Drash on Parashat Ha'azinu 2018
Rabbi Gary J Robuck
The Drip, Drip of Torah
After a long and difficult desert-journey, Moshe and his followers stand poised at the border of Eretz Yisrael. Moshe, the inspiration of Israel, has one more opportunity before he dies to remind his people of their covenantal responsibilities and eventful history. Our parasha, Haazinu, is presented in poetic form and begins as follows:
Give ear, O heavens, let me speak;
Let the earth hear the words I utter!
May my discourse come down as the rain,
my speech distil as the dew,
like showers on young growth,
like droplets on the grass (Deuteronomy 32:1-2).
Several commentators seize on the inclusion here of four separate aquatic references. The Zohar, (The Book of Radiance) a mystical, Kabbalistic commentary on Torah teaches us that the “rain” refers to the Written Torah and “dew” to the Oral Torah. Rashi suggests that these words are reminders that “just as the rain provides life to the world, so too does Torah.”
In this light, Moses can be seen to provide Israel with both “drenching Torah” as well as spiritual, “drip irrigation”; wisdom, direction and hope that will sustain them now and later, once the land is successfully colonised. The Rashi provides an additional insight: “if the rain comes too quickly or too hard it will only overwhelm the people and possibly destroy them (Rashi on 32:2).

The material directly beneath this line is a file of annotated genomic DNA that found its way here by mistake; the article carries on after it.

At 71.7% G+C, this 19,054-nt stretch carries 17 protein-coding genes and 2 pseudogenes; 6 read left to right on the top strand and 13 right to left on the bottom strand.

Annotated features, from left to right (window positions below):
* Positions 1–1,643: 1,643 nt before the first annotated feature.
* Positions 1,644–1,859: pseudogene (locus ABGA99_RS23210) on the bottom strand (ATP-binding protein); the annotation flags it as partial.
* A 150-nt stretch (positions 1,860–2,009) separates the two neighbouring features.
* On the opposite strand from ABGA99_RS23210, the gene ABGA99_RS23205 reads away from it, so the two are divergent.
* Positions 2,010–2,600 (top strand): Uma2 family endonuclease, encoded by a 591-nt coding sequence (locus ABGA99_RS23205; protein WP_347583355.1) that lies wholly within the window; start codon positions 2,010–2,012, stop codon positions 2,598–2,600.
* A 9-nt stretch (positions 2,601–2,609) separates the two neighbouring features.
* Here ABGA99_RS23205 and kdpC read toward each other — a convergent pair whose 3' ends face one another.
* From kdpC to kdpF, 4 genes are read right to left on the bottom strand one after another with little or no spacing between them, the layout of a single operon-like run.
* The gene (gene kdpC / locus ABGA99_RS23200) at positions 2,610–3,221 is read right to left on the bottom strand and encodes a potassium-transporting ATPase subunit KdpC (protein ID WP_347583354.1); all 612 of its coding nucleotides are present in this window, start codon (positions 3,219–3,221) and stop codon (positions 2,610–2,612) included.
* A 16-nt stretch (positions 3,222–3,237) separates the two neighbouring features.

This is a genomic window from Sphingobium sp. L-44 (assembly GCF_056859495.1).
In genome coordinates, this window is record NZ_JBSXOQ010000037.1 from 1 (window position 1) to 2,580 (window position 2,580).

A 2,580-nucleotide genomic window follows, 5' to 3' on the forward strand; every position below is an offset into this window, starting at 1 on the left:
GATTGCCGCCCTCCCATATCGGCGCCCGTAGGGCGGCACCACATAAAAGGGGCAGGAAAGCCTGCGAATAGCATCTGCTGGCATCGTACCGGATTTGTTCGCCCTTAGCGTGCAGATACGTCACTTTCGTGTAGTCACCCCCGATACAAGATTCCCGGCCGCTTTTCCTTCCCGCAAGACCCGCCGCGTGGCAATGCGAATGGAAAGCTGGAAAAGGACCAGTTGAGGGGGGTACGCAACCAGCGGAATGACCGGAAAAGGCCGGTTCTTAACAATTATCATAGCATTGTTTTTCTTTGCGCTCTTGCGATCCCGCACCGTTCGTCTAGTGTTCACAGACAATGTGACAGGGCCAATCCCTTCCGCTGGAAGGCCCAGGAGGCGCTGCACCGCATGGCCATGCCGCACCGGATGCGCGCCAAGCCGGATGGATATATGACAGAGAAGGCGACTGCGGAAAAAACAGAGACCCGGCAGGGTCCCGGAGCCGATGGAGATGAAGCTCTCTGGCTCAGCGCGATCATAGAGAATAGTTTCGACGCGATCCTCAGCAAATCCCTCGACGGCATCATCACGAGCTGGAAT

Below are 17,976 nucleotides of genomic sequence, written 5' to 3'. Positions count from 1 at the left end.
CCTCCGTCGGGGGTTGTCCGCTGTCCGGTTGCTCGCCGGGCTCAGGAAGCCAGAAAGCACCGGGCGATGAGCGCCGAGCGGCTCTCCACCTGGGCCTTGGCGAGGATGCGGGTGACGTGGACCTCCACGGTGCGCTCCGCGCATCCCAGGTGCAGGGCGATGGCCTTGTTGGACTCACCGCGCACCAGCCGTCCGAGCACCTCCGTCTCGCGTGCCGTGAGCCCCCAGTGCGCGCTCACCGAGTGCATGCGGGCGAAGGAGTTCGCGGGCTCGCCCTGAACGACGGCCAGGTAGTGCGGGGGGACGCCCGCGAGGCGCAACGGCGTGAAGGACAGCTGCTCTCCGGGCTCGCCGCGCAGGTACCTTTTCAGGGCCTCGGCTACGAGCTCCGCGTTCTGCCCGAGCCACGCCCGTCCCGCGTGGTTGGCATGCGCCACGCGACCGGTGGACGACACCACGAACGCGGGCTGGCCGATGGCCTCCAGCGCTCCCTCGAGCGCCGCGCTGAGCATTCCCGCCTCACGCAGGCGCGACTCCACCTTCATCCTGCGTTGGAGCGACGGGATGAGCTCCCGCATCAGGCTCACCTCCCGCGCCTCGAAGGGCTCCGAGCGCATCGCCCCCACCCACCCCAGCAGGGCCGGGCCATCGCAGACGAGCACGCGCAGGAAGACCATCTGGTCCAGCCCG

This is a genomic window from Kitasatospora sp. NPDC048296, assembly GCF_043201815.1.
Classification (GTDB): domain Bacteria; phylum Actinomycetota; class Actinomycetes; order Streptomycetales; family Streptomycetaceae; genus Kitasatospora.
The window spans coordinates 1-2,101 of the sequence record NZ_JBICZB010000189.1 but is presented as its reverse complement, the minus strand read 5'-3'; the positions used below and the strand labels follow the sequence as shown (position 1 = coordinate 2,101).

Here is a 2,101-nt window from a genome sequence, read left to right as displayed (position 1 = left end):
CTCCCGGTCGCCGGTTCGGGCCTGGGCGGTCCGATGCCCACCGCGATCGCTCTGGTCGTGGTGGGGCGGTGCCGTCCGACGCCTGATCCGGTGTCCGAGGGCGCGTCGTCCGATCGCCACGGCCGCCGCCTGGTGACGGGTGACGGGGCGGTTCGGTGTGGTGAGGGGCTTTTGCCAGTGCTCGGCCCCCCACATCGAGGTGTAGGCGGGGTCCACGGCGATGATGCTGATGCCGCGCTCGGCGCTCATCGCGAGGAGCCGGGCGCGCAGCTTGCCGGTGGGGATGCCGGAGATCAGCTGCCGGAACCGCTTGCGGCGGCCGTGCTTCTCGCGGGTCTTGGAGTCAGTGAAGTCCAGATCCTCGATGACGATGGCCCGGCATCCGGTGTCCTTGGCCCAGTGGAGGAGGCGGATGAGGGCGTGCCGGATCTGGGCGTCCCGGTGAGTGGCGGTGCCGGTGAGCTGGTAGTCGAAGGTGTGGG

Whether our Torah (life guidance) comes all at once (at the end of life like Moshe) or part of a steady source of spiritual life coaching, our parasha encourages us to provide it; to our kids and grandchildren, to our students and friends sincerely and without apology and as long as we are able to do so. But when doing so, to be cautious; that we not become overbearing or too self-righteous.
Looking for the best approach to share our values and beliefs with others? I would suggest that we try to be like the matmid who represents Torah in words and in deeds consistently, enthusiastically, humbly and through personal example not on one day alone, but every day of one’s life; becoming in the process a steady drip, drip of Torah.